The Artists

Portraits of power

Portrait of Bichitr

The Mughal Emperors of India were a progressive crew. Ruling a huge swath of India from 1526 to 1857, they brought centralized governance and trade to India, and funded the construction of architecture like the Taj Mahal. The Mughal emperors also loved to get their portraits painted.

Enter Bichitr, a court painter for two of the great Mughal Emperors: Muhammad Salīm, who called himself Jahangir “Conqueror of the World” and Jahān Shāh. Bichitr’s earliest works date from 1615, and that’s all we know of the artist’s life—but we get a rare glimpse of the artist himself in the strange portrait collage Jahangir Preferring a Sufi Shaikh to Kings. In this work, Jahangir presides over a Sufi Shaikh a Muslim holy man, an Ottoman Sultan, and oddly, King James of England, who had contacted Jahangir through his ambassador Sir Thomas Roe. The last figure in the painting, included in this royal array, is Bichitr. He wears a red turban, showing himself to be a Hindu in the Muslim court, and presents a miniature to Jahangir.

Bichitr worked during a time of change in India. Progressive rulers had elevated the status of artists, and the beginnings of European influence are visible. Bichitr’s technically refined portraiture and ability to render hands won him the respect of the Emperors, but his blended use of Indian iconography and European symbolism has us pouring over his work to this day.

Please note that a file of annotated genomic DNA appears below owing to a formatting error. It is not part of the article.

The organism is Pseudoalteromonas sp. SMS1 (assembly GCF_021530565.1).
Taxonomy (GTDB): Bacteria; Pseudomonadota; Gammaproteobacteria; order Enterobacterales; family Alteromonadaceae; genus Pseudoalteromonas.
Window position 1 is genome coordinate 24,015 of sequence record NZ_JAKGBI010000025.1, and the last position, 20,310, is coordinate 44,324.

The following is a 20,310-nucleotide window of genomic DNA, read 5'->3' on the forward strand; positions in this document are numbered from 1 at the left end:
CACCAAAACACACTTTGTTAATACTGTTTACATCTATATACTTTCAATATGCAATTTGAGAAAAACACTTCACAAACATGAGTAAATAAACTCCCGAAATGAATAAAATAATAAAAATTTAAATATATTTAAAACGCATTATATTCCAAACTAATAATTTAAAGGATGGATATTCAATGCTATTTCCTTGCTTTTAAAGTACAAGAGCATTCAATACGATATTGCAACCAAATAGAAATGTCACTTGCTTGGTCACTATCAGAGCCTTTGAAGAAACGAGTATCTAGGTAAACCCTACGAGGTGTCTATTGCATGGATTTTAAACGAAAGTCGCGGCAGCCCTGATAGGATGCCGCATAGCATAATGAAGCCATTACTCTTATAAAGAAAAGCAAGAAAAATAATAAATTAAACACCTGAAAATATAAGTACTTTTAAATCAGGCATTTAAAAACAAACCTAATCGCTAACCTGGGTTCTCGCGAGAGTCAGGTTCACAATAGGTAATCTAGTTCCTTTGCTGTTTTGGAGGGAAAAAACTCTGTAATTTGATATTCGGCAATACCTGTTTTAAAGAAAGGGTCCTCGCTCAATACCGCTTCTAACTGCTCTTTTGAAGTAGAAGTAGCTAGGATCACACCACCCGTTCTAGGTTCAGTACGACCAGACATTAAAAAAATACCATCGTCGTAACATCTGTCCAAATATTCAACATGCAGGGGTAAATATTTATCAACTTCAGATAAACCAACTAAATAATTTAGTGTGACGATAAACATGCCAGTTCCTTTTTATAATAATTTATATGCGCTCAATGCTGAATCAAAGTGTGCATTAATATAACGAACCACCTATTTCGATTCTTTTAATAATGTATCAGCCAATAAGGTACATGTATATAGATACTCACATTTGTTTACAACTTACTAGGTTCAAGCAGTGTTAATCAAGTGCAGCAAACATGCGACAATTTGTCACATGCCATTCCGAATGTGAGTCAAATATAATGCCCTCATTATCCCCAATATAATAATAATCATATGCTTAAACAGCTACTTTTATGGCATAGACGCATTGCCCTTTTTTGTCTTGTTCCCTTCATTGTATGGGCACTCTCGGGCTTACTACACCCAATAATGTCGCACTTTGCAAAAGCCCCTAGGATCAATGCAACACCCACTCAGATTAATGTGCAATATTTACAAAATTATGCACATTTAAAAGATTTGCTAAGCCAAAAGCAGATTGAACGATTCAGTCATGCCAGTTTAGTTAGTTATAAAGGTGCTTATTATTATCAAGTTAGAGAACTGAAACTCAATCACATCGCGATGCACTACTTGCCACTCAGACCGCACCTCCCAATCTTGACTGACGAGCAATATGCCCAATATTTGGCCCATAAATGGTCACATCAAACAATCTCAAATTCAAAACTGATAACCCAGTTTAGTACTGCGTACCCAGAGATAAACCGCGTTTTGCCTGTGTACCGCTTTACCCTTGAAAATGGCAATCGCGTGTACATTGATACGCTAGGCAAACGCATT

Reed Enger, "Bichitr, Portraits of power," in Obelisk Art History, Published February 22, 2017; last modified October 27, 2022,

Bichitr was an Indian artist born in 1585. Bichitr contributed to the Mughal movement and died in 1660.

Jahangir Preferring a Sufi Shaikh to Kings, Bichitr

Jahangir Preferring a Sufi Shaikh to Kings 1615 – 1618

Portrait of Raja Bikramajit, Bichitr

Portrait of Raja Bikramajit 1620

Nasta'liq Calligraphy, Bichitr

Nasta'liq Calligraphy 1640

Portrait of the Elephant 'Alam Guman, Bichitr

Portrait of the Elephant 'Alam Guman 1640

Shah Jahan with Asaf Khan, Bichitr

Shah Jahan with Asaf Khan 1640

Shah-Jahan receives his three eldest sons and Asaf Khan during his accession ceremonies, Bichitr

Shah-Jahan receives his three eldest sons and Asaf Khan during his accession ceremonies 1630 – 1657

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